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U.S. Equal Employment Opportunity Commission v. Dimensions Healthcare System

United States District Court, D. Maryland, Southern Division

May 27, 2016




         Plaintiff, the U.S. Equal Employment Opportunity Commission (the "EEOC" or "Commission"), initiated this action on August 10, 2015, alleging that Defendant, Dimensions Healthcare System ("Dimensions Healthcare"), unlawfully discriminated against one of its former employees on the basis of sex. See ECF No. 1. The EEOC has filed two motions that are presently pending before the Court: (1) a Motion for Partial Summary Judgment on the issue of pre-suit conciliation, ECF No. 9, and (2) a Motion to Strike portions of Dimensions Healthcare's response in opposition to the EEOC's Summary Judgment Motion, ECF No. 11. No hearing is necessary to resolve these Motions. See Local Rule 105.6 (D. Md.). For the reasons that follow, the EEOC's Motions are granted.[1]

         I. BACKGROUND

         Although the pending Motions do not ask the Court to rule upon the merits of this case, it is useful to begin with a review of the relevant factual background that led to this action. According to the Complaint, Cassandra Crawford, the complainant, had been employed by Dimensions Healthcare as of May 2007. ECF No. 1 at ¶7. In April 2012, Crawford was promoted to a "Team Lead" position, in which she oversaw and managed several team members and performed various human resources tasks, including interviewing, monitoring time issues. executing performance reviews, and disciplining subordinates. Id. at ¶ 8.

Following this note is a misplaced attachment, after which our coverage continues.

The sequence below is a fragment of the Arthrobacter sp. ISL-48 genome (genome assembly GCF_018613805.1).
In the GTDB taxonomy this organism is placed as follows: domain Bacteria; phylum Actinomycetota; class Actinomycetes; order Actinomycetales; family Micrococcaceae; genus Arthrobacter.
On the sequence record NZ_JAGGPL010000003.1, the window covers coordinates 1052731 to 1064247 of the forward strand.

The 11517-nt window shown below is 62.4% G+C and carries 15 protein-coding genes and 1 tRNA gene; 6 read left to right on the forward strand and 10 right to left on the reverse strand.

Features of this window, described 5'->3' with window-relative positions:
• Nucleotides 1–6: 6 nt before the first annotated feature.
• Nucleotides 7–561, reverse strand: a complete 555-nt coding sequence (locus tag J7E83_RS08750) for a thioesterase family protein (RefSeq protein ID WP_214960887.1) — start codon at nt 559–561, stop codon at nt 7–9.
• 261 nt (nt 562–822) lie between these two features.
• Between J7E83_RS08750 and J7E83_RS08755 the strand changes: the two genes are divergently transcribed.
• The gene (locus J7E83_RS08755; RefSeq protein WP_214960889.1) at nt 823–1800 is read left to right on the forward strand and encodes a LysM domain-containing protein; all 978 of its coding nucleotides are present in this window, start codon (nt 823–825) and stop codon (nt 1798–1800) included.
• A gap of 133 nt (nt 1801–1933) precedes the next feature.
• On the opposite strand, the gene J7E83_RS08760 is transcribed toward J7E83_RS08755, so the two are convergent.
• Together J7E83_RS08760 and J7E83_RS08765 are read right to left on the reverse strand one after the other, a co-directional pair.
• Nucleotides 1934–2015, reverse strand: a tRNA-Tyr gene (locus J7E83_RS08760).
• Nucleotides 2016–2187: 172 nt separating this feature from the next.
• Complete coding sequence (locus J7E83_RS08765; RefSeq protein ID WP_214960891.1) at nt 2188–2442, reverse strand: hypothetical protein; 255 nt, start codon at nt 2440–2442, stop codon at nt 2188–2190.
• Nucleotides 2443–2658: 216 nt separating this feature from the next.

Crawford took maternity leave between January and April of 2014. Id. at ¶ 9. On or around October 14, 2014, Crawford learned that Dimensions Healthcare had selected Terraze Jones, who is characterized in the Complaint as a "less experienced male, " for a promotion to the manager position in the Patient Financial Services Department. Id. at ¶ 10. Previously, Jones had been Crawford's subordinate and had been disciplined by her and others. Id. at ¶ 11. Crawford complained to her supervisor upon learning of Jones's promotion but was told that the decision was final. Id. at ¶ 13. Crawford later met with Judy Selvage, Dimensions Healthcare's Associate Vice President and Director of the Patient Financial Services Department, to discuss Jones's promotion. Id., at ¶ 14. Selvage explained that, although Crawford was considered for the position, Jones was selected instead because Crawford had been "on maternity leave for a while." Id. at ¶15. Shortly thereafter, Crawford resigned and filed a charge of discrimination with the EEOC. Id. at ¶¶ 6, 16; see also ECF No. 9-3.

         On May 11, 2015, the EEOC issued its written determination finding that there was reasonable cause to believe that Dimensions Healthcare discriminated against Crawford on the basis of her sex in violation of Title VII of the Civil Rights Act of 1964, 42 U.S.C. § 2000e el seq. See ECF No. 9-4. In that notice, the EEOC informed Dimensions Healthcare that, upon such a finding, the EEOC "attempts to eliminate the alleged unlawful practices by informal methods of conciliation." Id. at 3.[2] The notice further stated: